Missouri Alcohol Laws: It’s Wise to Know Them

What are Missouri alcohol laws?

Before National Prohibition, Missouri had been a major brewing center. In St. Louis alone over 20 brewers were making beer. In spite of that, temperance beliefs were strong in the state.

So we’ll over the state’s alcohol laws as shown below.

I.   Minimum Age Laws
II.  Other Alcohol Laws
III. Resources
IV. Legal Advice

I. Minimum Age Laws

Many young people want part-time jobs. Hospitality has many. Some involve working with alcohol. Youths want to know the age requirements. How old must one be to serve alcohol in a restaurant? To sell alcohol in a venue for use elsewhere? To tend bar?

Young people have many questions. So we provide facts for them.

Missouri alcohol laws permit adults 18 or older to serve alcohol to drink on-site. It requires them to be 21 or older to tend bar.

Adults age 18 and older may also sell alcohol in stores for use off-site. But a supervisor must be on the premises. The law doesn’t state any age of the supervisor.

Those of any age under 21 may drink. But a parent or guardian must provide the alcohol. Thus, many parents do this to de-mystefy alcohol and promote responsible drinking. They think it’s better to learn to drink in the parents’ house rather an in a frat house. This approach is effective in lowering drinking.

Missouri alcohol laws have no exception for religious consumption. No exception for taking communion wine. For having wine at Seder. This seems at odds with religious freedom.

The use a false ID to buy alcohol is a crime. It is also illegal for those under 21 to drive if they have a BAC over 0.02.

In addition, it’s illegal for anyone other than a parent or guardian to give alcohol to anyone under age 21. The result of a conviction could be life-long. It could prevent the convicted from becoming a teacher, police officer, social worker, etc.

II. Other Missouri Alcohol Laws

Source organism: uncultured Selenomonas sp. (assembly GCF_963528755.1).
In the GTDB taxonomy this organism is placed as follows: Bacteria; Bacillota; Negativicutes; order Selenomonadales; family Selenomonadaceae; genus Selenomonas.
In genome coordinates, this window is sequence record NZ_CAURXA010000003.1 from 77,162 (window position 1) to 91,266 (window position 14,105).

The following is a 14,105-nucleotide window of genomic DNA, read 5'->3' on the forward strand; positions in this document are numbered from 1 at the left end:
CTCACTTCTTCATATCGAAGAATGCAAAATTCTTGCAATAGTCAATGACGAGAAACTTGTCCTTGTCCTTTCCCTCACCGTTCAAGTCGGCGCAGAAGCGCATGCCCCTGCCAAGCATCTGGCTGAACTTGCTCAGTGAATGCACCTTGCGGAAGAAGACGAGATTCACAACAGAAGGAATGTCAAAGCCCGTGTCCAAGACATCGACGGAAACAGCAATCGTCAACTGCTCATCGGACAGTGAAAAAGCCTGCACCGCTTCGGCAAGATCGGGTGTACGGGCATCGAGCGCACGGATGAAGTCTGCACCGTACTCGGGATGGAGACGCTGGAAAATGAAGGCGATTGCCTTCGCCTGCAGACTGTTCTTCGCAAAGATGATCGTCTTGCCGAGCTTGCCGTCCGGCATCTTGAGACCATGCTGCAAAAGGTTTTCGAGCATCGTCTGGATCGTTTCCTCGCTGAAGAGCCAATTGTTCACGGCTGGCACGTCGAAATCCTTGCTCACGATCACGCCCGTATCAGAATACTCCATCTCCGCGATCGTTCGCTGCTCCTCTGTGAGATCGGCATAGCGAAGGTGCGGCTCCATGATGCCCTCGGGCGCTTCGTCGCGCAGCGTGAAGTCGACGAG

A. Selling Alcohol

It’s illegal to sell alcohol to anyone under age 21. Also it’s illegal to sell alcohol to anyone who is intoxicated, appears intoxicated, or is habitually intoxicated. Violators face up to one year jail and a fine of up to $41,000.

Places that sell alcohol may not permit customers to leave the premises with open alcohol containers. But restaurants may allow patrons to leave with unfinished bottles of wine. Someone must close such bottles and place them in sealed bags.

In St. Louis, Kansas City, and surrounding areas bars may remain open until 3 p.m.

B. Buying Alcohol

Under Missouri alcohol laws it’s illegal to use a false ID to buy, or try to buy, alcohol. The penalties for doing so are fines up to $1,500 and/or jail for up to one year.

People who find anyone under 21 drinking or possessing alcohol on their property must stop the activity. Those guilty of failing to do so face fines up to $500 and up to six months of jail. That’s for a first offense. A second violation may double those penalties. That is, fines up to $1,000 and up to one year of jail.

Public intoxication is not illegal for those age 21 or older. Indeed, the state specifically protects the right of such people.

But it’s illegal for a person under 21 to appear in public visibly intoxicated. Nor may they have a BAC over 0.02%, even if not driving. Penalties are jail for up to one year and fines up to $1,000.

Missouri allows residents age 21 or over to produce up to 100 gallons of any alcohol annually for personal use. The alcohol can be beer, wine, or distilled spirits (liquor). And the state doesn’t tax it.

C. Driving and Alcohol

It’s illegal to drive while intoxicated (DWI). For anyone age 21 or older, that’s driving with a BAC of 0.08% or higher. For adults and others under 21, the limit is under 0.02%. Yet the state can convict a person of DWI even if the BAC is below those limits. It depends on the facts and the judge.

Under Age 21

The state suspends for 90 days the license of anyone under age 21 guilty of any of these.

    • DWI.
    • Possession of alcohol while driving.
    • Modifying a driver’s license.

Those guilty must also complete the state’s Substance Abuse Traffic Offender Program. Offenders must pay the cost of the class. They must also pay a $249 fee to the Department of Mental Health. Finally, they must pay a $45 license reinstatement fee. If they’re under 18, they can’t get a license until age 17.

The penalty for each subsequent offense is revocation of driver’s license for one year.

Age 21 or Older

Police confiscate the driver’s licenses of those with a BAC of 0.08% or above. If drivers have later convictions of DWI, the state adds eight points to their license.